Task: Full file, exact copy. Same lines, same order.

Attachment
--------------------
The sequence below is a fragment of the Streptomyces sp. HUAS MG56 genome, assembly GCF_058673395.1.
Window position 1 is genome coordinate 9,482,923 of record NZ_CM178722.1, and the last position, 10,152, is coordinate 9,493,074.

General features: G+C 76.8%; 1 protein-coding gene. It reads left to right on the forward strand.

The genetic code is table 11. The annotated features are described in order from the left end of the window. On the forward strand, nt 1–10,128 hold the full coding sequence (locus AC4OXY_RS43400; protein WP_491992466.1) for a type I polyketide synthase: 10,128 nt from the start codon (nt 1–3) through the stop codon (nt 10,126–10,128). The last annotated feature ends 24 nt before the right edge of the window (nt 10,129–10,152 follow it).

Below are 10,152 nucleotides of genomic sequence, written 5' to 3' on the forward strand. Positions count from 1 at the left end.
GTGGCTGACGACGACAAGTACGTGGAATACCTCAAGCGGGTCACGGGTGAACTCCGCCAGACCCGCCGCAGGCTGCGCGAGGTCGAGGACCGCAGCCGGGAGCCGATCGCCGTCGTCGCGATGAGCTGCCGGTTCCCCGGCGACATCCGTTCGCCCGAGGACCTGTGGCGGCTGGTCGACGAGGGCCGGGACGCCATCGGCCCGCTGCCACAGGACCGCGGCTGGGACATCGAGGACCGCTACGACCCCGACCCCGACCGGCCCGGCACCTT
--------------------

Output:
The sequence below is a fragment of the Streptomyces sp. HUAS MG56 genome, assembly GCF_058673395.1.
Window position 1 is genome coordinate 9,482,923 of record NZ_CM178722.1, and the last position, 10,152, is coordinate 9,493,074.

General features: G+C 76.8%; 1 protein-coding gene. It reads left to right on the forward strand.

The genetic code is table 11. The annotated features are described in order from the left end of the window. On the forward strand, nt 1–10,128 hold the full coding sequence (locus AC4OXY_RS43400; protein WP_491992466.1) for a type I polyketide synthase: 10,128 nt from the start codon (nt 1–3) through the stop codon (nt 10,126–10,128). The last annotated feature ends 24 nt before the right edge of the window (nt 10,129–10,152 follow it).

Below are 10,152 nucleotides of genomic sequence, written 5' to 3' on the forward strand. Positions count from 1 at the left end.
GTGGCTGACGACGACAAGTACGTGGAATACCTCAAGCGGGTCACGGGTGAACTCCGCCAGACCCGCCGCAGGCTGCGCGAGGTCGAGGACCGCAGCCGGGAGCCGATCGCCGTCGTCGCGATGAGCTGCCGGTTCCCCGGCGACATCCGTTCGCCCGAGGACCTGTGGCGGCTGGTCGACGAGGGCCGGGACGCCATCGGCCCGCTGCCACAGGACCGCGGCTGGGACATCGAGGACCGCTACGACCCCGACCCCGACCGGCCCGGCACCTT